Anode and cathode metals? (For electrolysis)

I want to seperate some water to get Hydrogen to play with, so I made a little electrolysis device with a 12v power supply. The only problem is that I have no idea what to use as the anode and cathode! Could I just use screws? Or pennies or something?

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guyfrom7up7 years ago
out of common materials, I think alluminum is the best

Do not EAT or DRINK any of that. You will make horrible heavy metal exposure into the water as it degrades the metal into sharp, cancerous, stomach ripping metals over time

which anode and cathod will make highest amount of oxygen and hydrogen i dont care about the cost tell me the best output material for hydrogen and oxygen production

No, actually Alluminium corrodes so fast you won't believe it...

Login258 (author)  guyfrom7up7 years ago
So it doesn't really matter? I figures since stainless steel resists oxidizing (right?), then fewer oxygen bubbles would form and I'd get more hydrogen... Any idea? I'll try out aluminium and let you know how it works!
well, you get the same amount of hydrogen and oxygen, it's just stuff like iron and steel (not sure about stainless steel) will oxidize (rust/corode) really quickly, alluminum still will, just not as fast.
Toga_Dan4 months ago

Some humidifiers pass 120v directly through the water. With AC, it apparently produces steam rather than H and O. The electrodes are carbon. In my experience trying to split water, low voltage is needed to prevent the _metal_ electrode from rapidly corroding. Corrosion seems to insulate the electrode. Carbon doesn't have this issue at higher V.

For making H and O nothing beats surface area and a constant flow to flush the forming bubbles away.
But for electroplating, anodizing and such I have to say that nothing beats the right mix of medium and electrode material.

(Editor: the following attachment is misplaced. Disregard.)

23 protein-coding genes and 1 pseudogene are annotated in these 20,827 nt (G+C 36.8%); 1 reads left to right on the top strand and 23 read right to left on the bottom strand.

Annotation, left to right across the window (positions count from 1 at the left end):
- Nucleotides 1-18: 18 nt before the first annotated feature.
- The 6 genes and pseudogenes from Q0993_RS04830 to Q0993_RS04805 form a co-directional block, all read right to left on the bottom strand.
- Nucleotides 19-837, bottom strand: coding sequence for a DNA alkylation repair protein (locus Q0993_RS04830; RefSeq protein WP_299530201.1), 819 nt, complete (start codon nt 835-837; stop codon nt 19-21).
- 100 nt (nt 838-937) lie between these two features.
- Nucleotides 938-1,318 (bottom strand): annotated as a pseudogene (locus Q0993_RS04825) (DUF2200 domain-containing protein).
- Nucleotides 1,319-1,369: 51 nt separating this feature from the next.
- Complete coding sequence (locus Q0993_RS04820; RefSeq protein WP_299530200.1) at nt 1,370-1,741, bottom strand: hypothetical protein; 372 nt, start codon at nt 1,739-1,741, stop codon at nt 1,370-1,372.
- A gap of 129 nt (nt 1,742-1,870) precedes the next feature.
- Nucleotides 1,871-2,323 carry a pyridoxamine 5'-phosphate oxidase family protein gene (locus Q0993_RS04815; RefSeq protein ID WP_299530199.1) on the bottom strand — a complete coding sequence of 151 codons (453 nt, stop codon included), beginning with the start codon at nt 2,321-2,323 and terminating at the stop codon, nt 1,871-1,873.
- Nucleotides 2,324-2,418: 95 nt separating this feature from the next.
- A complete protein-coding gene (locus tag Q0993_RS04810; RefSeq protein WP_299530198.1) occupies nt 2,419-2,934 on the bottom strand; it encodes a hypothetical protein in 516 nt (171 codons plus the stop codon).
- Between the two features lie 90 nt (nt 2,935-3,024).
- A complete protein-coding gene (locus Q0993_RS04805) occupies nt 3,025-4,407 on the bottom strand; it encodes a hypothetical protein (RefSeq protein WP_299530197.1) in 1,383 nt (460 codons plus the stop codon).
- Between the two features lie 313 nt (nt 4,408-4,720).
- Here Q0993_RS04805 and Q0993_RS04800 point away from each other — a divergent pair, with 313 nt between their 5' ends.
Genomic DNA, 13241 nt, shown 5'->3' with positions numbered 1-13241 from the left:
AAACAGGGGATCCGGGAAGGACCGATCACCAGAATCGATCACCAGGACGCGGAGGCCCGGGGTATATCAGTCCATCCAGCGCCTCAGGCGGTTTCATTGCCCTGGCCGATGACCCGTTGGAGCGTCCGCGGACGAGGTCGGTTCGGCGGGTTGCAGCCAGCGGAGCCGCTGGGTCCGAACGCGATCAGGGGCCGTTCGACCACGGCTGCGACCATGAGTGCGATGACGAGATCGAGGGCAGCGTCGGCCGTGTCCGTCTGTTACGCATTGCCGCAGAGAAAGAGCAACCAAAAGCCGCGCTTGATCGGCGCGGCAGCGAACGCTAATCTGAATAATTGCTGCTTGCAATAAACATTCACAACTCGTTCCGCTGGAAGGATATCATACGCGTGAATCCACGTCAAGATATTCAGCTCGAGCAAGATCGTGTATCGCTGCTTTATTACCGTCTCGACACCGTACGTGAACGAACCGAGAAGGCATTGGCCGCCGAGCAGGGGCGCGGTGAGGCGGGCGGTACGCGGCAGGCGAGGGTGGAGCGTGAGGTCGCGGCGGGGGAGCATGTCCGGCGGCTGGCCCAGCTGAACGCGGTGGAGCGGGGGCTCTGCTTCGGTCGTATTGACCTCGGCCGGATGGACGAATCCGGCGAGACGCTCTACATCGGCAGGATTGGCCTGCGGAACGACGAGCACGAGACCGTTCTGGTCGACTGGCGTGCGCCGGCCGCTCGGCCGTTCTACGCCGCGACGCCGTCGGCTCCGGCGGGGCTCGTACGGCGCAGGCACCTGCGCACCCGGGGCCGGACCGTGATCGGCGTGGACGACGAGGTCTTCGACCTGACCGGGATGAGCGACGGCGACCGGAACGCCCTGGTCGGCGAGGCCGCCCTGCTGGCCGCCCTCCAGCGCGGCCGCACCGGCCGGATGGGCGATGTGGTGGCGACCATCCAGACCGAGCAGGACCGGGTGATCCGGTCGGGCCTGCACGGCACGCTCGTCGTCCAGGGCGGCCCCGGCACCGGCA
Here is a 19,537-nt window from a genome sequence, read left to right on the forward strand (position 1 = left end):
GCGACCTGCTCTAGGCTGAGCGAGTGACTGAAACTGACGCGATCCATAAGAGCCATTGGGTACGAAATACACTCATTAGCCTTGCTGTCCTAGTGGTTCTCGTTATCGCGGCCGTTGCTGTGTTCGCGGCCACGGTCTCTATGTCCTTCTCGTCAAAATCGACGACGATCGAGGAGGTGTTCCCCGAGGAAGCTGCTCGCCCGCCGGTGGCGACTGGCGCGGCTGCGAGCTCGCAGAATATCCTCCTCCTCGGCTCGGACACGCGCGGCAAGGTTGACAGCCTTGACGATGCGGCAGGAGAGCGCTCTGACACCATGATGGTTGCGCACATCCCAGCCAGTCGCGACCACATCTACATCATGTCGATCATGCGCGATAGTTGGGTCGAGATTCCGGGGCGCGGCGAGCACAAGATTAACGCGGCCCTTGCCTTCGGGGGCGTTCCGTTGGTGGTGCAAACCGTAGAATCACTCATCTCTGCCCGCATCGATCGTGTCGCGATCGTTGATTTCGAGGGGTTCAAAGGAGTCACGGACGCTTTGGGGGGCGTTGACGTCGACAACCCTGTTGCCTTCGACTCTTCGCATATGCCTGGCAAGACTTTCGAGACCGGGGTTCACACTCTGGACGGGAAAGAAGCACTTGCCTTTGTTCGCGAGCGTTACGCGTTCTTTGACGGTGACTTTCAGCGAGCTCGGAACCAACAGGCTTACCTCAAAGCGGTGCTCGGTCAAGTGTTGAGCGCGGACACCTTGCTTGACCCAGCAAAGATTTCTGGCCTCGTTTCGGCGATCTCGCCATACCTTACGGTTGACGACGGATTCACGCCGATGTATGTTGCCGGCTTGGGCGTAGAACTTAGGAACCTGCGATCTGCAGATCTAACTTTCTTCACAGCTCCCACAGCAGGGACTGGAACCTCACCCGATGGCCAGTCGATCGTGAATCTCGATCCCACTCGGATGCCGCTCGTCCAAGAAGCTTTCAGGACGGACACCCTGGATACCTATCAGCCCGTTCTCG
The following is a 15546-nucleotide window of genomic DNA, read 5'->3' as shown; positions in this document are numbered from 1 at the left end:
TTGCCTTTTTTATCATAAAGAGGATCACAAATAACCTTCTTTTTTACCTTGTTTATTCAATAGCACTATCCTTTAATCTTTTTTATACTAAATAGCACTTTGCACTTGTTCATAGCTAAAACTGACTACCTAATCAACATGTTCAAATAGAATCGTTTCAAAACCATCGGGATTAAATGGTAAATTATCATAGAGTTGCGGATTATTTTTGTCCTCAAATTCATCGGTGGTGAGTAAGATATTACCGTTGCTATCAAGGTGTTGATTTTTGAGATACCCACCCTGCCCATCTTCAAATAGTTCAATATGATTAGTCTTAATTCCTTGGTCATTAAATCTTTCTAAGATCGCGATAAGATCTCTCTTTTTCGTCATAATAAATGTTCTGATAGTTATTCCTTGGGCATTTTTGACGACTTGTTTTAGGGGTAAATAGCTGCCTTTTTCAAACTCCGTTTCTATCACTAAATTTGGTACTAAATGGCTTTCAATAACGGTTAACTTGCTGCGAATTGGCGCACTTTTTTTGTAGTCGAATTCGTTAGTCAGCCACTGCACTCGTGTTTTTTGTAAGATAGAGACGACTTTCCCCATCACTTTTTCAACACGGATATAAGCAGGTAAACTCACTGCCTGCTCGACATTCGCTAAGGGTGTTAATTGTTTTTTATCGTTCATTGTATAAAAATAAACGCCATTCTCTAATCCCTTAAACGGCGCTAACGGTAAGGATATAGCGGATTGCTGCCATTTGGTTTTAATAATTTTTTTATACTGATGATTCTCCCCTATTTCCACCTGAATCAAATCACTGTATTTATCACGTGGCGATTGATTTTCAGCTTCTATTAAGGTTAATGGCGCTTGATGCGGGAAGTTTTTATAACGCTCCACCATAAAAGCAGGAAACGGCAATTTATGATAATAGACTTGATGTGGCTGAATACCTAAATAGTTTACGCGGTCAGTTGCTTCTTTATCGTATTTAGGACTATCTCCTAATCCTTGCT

For example copper plating with a steel donor electrode in copper sulphate solution works but the result is bad and the mix useless after this.
Platinum or titanium work much better here but still copper as the donor is best for obvious reasons.
From my experience AC is not working properly in a home setup for plating works.
However using a pulsed DC at higher voltages seems to indicate that a much better control over the process is possible.
Smaller bubbles form and I am quite sure there will be a sweet spot of voltage, current and frequency that would prevent bubbles completely.
Especially with copper I find that that a pulsed DC gives a much better surface finnish as it does look less dull.
In any case contamination is the worst to happen but the right PH level is importent too.
Try some copper plating at different PH levels and leave all other parameters the same ;)

Toga_Dan4 months ago

I recently did some electroPLATING. Zinc on steel, copper on steel, an _attempt_ at zinc or copper on graphite (on paper) . An _attempt_ at plating copper directly onto a pencil lead... the most BUBBLES appeared on the pencil lead.

DarthV26 months ago

I've seen graphite and platinum been recommended as they wont be corroded (?), but any conductive metal will work. Mix bi-carb with the water to make it conductive, and you only need 1.23 V for electrolysis, a higher voltage with just generate more heat; more amps is what you need to create more bubbles.

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